Just days after the U.S. House ethics committee confirmed it was investigating U.S. Rep. Michele Bachmann and extended its look into her activities, Bachmann said she was confident it would all end well for her.

" I have complete confidence. That was the basis of a 2014 campaign in my opinion and I don't think anything is going to come from it," Bachmann said. "I think that ultimately everything is going to be great."

Bachmann and other officials came to the Minnesota State Capitol on Tuesday to meet with Gov. Mark Dayton about proposals to expand the Interstate-94 highway in Minnesota. Bachmann and the other local officials believe the corridor needs more state and federal attention. Dayton said after the meeting that he is sympathetic to the needs but the project is pitched against other projects that other local officials believe are equally as important.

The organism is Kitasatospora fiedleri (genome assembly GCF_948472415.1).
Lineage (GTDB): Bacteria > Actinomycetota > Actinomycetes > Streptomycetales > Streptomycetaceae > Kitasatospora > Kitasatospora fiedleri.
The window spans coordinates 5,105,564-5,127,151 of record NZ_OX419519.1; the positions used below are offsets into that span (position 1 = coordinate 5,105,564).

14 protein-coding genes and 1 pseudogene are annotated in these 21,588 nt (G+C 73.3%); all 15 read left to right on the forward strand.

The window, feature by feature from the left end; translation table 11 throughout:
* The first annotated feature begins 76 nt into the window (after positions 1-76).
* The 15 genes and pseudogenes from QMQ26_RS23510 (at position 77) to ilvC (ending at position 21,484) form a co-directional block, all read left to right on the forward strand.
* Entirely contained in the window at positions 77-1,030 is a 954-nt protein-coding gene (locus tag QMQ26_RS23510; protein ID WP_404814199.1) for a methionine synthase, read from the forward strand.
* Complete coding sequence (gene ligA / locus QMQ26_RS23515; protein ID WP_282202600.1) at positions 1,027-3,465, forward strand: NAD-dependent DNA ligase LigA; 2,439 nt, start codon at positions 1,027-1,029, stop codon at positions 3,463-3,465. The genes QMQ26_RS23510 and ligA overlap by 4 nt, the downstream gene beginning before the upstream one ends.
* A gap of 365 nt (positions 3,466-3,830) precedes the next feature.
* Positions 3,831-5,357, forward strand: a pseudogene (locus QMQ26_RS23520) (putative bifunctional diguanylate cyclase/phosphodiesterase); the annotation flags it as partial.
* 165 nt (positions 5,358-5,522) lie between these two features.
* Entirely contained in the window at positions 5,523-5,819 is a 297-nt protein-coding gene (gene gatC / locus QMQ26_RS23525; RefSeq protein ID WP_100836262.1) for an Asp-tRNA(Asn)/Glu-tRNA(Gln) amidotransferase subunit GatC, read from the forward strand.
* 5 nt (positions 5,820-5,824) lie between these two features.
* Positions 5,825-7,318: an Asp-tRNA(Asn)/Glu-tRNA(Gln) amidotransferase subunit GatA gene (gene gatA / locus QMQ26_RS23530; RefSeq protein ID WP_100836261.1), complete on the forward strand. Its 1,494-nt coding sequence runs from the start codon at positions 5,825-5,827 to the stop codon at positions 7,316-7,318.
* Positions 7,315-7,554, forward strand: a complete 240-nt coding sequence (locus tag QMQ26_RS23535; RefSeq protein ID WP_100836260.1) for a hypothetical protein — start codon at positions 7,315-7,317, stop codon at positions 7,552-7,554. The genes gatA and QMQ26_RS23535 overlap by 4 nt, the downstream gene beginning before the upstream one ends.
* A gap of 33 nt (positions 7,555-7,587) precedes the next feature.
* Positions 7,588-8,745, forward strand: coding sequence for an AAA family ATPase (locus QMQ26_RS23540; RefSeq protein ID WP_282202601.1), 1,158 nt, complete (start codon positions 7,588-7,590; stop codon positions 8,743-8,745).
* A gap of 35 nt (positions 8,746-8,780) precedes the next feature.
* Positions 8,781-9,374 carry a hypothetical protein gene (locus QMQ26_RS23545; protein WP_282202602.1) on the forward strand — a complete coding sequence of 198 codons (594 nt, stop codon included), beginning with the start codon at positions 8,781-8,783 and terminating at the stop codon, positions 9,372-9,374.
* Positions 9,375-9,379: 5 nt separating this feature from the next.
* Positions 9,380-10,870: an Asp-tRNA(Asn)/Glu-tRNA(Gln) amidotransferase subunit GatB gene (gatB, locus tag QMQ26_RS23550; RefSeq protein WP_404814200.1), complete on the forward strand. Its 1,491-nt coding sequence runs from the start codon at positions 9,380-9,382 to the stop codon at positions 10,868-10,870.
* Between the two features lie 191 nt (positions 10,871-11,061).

The representative, who ran for president last year, announced a few months ago that she would not run for re-election. Despite her announcement, the investigation continues and the ethics committee announced last week that it would take at least another month and a half to consider allegations against her.

"In my opinion, that was probably meant to be the basis of a campaign but as you had said I am not running again. I think this is just a continuation. These processes go on for year and years and years," she said.

She said the series of examinations of her presidential campaign activities -- which include an FBI inquiry, an ethics investigation in Washington, DC and Iowa-based questions -- did not prompt her to retire from congress, Bachmann said again on Tuesday.

"Not at all. Absolutely not. Because I know that there is nothing to it and ultimately this will go away," Bachmann said.

Asked if she felt relieved that one lawsuit, over the alleged theft of a home schoolers mailing list, was settled, Bachmann said: "That's been resolved."


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